From a performance perspective, the designer must decide whether it is easier and more economical to provide consistently fine filtration to components in a non-lubricated system or to provide lubricated air. This can be a complicated evaluation that takes into account maintenance, downtime, and component costs.

Whatever the choice, mufflers that remove oil from the exhaust air should be considered—especially if air exhausts near workers. It is not uncommon for coalescing mufflers to remove 99.97% of the entrained oil. Even if oil-free compressors are used, exhaust mufflers can reduce noise to OSHA-acceptable levels and ensure that exhausted air is not only nearly oil-free, but clean.

What Does OSHA Say?

As might be expected, compressed air exhaust mufflers and other products may be promoted as complying with new OSHA noise and oil-emissions regulations. This statement, in itself, reveals little unless it specifies a duration. OSHA regulations that spell out specific noise and emissions limits specify time periods in which these limits are allowed. For example, exhaust noise from a pneumatic system as high as 115 dBA is acceptable. However, workers may only be exposed to this noise for 15 min. within an 8-hr shift. So if workers will be near the exhaust of a pneumatic system for an entire 8-hr shift, noise to only 90 dBA is allowed.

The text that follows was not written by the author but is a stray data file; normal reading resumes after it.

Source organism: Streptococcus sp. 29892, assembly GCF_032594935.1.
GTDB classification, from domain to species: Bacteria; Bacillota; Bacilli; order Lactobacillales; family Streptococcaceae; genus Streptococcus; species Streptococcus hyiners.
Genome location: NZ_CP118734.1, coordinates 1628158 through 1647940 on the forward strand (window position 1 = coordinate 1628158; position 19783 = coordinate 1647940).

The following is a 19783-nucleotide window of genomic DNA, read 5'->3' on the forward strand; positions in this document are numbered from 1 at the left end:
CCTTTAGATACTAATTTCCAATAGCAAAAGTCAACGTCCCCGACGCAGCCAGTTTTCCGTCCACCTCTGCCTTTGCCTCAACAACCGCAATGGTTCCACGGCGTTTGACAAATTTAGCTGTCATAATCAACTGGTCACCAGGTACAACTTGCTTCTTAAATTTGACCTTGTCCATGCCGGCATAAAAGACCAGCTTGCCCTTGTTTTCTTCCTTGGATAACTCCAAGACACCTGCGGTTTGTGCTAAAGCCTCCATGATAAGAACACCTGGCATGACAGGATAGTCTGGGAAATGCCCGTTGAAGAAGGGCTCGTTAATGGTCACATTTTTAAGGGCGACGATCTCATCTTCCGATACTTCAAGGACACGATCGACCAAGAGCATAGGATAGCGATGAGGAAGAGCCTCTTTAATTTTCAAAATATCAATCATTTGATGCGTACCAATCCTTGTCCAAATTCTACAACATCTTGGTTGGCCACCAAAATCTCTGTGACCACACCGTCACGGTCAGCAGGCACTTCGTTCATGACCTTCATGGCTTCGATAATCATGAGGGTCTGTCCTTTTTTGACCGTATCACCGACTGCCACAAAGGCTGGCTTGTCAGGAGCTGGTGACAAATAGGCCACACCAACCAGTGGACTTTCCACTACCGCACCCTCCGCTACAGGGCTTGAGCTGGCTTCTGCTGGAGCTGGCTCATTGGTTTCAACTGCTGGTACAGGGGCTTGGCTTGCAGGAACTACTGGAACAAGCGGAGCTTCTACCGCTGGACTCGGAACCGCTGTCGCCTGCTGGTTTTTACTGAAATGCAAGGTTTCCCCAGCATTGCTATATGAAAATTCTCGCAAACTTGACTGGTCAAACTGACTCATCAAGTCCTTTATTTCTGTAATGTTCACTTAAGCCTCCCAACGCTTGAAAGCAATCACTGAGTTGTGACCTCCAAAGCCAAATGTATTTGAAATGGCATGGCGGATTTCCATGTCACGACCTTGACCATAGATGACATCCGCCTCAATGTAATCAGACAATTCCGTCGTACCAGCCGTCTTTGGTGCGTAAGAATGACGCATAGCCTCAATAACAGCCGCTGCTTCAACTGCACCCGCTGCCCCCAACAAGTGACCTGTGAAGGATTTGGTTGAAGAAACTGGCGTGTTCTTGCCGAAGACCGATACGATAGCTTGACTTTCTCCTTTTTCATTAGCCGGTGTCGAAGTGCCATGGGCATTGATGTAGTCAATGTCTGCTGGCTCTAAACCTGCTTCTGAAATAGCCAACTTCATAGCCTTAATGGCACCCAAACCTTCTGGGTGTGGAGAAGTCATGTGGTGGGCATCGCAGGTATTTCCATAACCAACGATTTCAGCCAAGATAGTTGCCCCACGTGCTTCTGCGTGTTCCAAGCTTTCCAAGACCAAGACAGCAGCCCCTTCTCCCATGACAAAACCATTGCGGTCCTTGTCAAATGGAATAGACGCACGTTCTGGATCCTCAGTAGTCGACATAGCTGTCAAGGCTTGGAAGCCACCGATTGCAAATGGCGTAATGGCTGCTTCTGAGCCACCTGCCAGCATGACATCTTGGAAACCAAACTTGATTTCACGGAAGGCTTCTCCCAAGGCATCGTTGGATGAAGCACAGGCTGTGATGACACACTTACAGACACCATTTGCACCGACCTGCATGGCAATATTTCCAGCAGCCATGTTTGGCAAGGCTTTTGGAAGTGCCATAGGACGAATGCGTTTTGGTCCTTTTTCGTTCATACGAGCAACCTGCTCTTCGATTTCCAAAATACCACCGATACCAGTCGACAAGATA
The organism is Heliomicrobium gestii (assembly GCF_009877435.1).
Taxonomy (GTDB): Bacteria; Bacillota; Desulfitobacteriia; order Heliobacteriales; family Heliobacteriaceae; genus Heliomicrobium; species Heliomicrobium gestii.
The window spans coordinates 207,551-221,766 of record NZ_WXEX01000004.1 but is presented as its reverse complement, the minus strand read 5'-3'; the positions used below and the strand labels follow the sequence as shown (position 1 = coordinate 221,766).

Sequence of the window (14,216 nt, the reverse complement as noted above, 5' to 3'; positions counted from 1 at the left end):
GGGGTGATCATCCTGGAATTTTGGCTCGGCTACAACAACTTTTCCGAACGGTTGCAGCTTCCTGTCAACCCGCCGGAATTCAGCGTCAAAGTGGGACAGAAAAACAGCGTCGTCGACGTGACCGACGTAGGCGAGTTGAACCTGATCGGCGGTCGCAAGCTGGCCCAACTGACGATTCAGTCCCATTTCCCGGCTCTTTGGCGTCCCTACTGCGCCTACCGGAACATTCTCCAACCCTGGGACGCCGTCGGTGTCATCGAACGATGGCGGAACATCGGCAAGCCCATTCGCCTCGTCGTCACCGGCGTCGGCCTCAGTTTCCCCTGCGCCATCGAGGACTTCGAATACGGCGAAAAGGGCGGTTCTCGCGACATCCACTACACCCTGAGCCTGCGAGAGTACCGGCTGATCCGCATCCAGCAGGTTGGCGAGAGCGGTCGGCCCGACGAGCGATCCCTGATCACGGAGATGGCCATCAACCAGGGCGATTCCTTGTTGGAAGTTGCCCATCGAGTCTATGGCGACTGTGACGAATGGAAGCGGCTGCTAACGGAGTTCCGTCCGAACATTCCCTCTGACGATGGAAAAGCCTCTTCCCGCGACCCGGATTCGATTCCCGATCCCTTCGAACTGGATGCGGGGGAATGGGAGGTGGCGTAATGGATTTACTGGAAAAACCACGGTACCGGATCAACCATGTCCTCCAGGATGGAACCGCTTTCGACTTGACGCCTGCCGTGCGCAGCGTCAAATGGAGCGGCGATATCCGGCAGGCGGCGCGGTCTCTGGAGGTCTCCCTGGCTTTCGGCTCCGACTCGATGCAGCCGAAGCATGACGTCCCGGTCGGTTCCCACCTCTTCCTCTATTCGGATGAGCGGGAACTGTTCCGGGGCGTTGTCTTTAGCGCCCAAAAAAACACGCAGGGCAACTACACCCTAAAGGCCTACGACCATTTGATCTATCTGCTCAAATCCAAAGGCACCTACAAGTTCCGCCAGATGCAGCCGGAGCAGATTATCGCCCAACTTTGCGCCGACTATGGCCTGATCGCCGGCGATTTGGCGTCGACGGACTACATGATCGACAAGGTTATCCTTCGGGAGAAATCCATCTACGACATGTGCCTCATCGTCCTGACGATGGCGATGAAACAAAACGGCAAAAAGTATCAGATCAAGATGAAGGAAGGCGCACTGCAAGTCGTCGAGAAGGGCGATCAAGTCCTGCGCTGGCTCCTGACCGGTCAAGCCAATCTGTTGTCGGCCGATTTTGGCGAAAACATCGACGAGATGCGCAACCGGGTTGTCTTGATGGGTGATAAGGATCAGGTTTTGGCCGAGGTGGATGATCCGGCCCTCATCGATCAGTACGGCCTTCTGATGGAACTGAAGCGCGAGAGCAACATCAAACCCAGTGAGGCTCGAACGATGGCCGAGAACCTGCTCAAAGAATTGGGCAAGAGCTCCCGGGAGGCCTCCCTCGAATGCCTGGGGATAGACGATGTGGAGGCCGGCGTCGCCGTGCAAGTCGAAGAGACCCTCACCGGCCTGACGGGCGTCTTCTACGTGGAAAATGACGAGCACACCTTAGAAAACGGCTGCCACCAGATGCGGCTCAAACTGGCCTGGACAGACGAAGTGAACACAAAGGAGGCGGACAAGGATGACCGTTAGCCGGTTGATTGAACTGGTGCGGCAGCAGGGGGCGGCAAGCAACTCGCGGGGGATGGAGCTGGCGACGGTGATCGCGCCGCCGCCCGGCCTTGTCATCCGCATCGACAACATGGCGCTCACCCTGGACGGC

The same holds true for emissions. A compressed air muffler may reduce oil emissions from a pneumatic system to an acceptable OSHA level, but that level may be unacceptable if workers will be near the exhaust for more than a small fraction of an 8-hr shift. OSHA allows up to 4.32 ppm of oil aerosol in a plant’s atmosphere if workers will be near the exhaust for a full shift. Manufacturers state that this level can be achieved easily with a coalescing muffler, which reduces emissions to 0.015 ppm. Without coalescing mufflers, contamination as high as 50 ppm or more may exist in a plant that is tightly closed for operation in cold weather.